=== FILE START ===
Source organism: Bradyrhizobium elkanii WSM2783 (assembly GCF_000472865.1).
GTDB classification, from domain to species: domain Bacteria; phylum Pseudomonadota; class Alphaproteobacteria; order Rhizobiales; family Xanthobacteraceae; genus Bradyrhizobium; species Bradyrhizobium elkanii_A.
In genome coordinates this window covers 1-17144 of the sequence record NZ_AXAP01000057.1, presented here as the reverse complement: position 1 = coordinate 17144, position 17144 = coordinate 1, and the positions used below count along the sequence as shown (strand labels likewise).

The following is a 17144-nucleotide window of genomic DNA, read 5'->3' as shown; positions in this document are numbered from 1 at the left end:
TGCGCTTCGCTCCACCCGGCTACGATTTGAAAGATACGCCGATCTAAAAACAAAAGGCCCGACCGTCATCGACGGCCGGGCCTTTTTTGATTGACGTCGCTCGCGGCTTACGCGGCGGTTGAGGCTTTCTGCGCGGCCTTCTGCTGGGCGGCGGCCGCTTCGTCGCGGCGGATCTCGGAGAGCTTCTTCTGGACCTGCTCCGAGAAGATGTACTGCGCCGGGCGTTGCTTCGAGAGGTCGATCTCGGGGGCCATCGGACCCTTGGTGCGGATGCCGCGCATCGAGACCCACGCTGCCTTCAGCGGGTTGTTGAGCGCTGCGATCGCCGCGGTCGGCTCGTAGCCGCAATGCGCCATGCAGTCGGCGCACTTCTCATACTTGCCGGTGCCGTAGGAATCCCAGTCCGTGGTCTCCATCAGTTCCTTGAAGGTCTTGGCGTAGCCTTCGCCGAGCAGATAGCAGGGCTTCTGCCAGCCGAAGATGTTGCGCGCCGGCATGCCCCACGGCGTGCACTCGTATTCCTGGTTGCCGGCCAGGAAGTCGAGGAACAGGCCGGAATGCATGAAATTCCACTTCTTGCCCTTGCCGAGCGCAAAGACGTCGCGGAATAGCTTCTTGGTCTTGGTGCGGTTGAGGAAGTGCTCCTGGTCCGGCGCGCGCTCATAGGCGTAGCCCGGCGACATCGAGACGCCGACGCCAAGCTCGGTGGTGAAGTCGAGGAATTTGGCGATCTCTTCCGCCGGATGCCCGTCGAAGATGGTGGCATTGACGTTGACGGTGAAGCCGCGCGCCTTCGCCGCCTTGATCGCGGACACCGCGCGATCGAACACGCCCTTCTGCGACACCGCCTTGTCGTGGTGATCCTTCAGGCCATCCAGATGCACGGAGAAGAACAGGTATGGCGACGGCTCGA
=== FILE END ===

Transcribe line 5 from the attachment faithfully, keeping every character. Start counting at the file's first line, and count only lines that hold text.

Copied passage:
TGCGCTTCGCTCCACCCGGCTACGATTTGAAAGATACGCCGATCTAAAAACAAAAGGCCCGACCGTCATCGACGGCCGGGCCTTTTTTGATTGACGTCGCTCGCGGCTTACGCGGCGGTTGAGGCTTTCTGCGCGGCCTTCTGCTGGGCGGCGGCCGCTTCGTCGCGGCGGATCTCGGAGAGCTTCTTCTGGACCTGCTCCGAGAAGATGTACTGCGCCGGGCGTTGCTTCGAGAGGTCGATCTCGGGGGCCATCGGACCCTTGGTGCGGATGCCGCGCATCGAGACCCACGCTGCCTTCAGCGGGTTGTTGAGCGCTGCGATCGCCGCGGTCGGCTCGTAGCCGCAATGCGCCATGCAGTCGGCGCACTTCTCATACTTGCCGGTGCCGTAGGAATCCCAGTCCGTGGTCTCCATCAGTTCCTTGAAGGTCTTGGCGTAGCCTTCGCCGAGCAGATAGCAGGGCTTCTGCCAGCCGAAGATGTTGCGCGCCGGCATGCCCCACGGCGTGCACTCGTATTCCTGGTTGCCGGCCAGGAAGTCGAGGAACAGGCCGGAATGCATGAAATTCCACTTCTTGCCCTTGCCGAGCGCAAAGACGTCGCGGAATAGCTTCTTGGTCTTGGTGCGGTTGAGGAAGTGCTCCTGGTCCGGCGCGCGCTCATAGGCGTAGCCCGGCGACATCGAGACGCCGACGCCAAGCTCGGTGGTGAAGTCGAGGAATTTGGCGATCTCTTCCGCCGGATGCCCGTCGAAGATGGTGGCATTGACGTTGACGGTGAAGCCGCGCGCCTTCGCCGCCTTGATCGCGGACACCGCGCGATCGAACACGCCCTTCTGCGACACCGCCTTGTCGTGGTGATCCTTCAGGCCATCCAGATGCACGGAGAAGAACAGGTATGGCGACGGCTCGA